After U.S. President George W. Bush announced his Vision for Space Exploration in 2004, a plan for new manned lunar missions, the country's National Aeronautics and Space Administration (NASA) elaborated a program that envisions the construction of a manned lunar base, which will require broad international cooperation.
"If the U.S. offers the necessary financing for Russia to participate in its national lunar program, Russia is likely to accept the proposal," said Igor Panarin, a spokesman for the Russian Space Agency.
Panarin said separate funds have not been earmarked for Moon exploration projects under Russia's federal space program for 2006-2015.
"The program includes a number of projects to study but not explore the Moon, as exploration requires separate and substantial funding," the spokesman said.
NASA's Scott Horowitz, who supervises the lunar preparations as chief of the agency's exploration-systems department, said this week that the agency aims to return Americans to the Moon by 2020, and that the Moon is seen as a stepping stone to further missions to Mars.
The Moon is thought to hold rich natural resources. Helium-3, a non-radioactive isotope of helium used in nuclear fusion research is rare on Earth but is expected to be abundant on the Moon.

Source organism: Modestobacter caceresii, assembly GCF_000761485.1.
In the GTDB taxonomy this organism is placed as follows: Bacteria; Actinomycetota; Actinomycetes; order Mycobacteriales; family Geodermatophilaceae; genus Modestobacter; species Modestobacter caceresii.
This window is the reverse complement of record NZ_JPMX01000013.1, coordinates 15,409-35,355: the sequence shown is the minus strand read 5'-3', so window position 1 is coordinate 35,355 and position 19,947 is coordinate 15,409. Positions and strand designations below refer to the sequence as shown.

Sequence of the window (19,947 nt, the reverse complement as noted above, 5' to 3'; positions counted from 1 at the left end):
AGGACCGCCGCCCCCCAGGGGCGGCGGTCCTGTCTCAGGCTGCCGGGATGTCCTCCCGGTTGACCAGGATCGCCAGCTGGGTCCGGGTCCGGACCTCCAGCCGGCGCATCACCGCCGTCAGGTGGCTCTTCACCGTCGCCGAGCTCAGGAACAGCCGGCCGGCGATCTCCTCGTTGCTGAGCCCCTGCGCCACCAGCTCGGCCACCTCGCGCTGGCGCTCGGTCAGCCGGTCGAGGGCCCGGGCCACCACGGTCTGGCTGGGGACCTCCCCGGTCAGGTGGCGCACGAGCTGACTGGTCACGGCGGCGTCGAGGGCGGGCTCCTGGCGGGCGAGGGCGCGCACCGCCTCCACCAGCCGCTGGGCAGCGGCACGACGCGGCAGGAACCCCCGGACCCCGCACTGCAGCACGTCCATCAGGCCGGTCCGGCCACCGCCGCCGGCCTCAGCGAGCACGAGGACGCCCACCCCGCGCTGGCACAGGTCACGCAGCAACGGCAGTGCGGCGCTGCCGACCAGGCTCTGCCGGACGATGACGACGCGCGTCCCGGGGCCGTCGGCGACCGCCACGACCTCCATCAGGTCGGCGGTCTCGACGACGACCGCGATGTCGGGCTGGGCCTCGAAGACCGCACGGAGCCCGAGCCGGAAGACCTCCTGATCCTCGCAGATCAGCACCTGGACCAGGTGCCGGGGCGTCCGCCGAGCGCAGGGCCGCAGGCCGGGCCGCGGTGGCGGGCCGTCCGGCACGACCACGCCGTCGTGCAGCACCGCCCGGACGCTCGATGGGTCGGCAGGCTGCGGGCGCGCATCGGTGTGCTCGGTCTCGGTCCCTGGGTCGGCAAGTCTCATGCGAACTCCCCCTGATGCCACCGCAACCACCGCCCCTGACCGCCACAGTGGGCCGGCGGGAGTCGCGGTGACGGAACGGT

The permanently sunlit half of the Moon opens up good opportunities for electricity generation, and comet ice deposited in craters can be converted into breathable air, drinking water and even liquid rocket propellants.
The U.S. is the only country to have put astronauts on the Moon. Neil Armstrong was memorably the first in 1969, and five other missions followed Apollo 11, until the lunar program was wrapped up in 1972.
Under the conditions of the Cold War, those missions were in line with America's plans to out-compete the Soviet Union. If resumed, lunar missions will invariably have a scientific and commercial approach.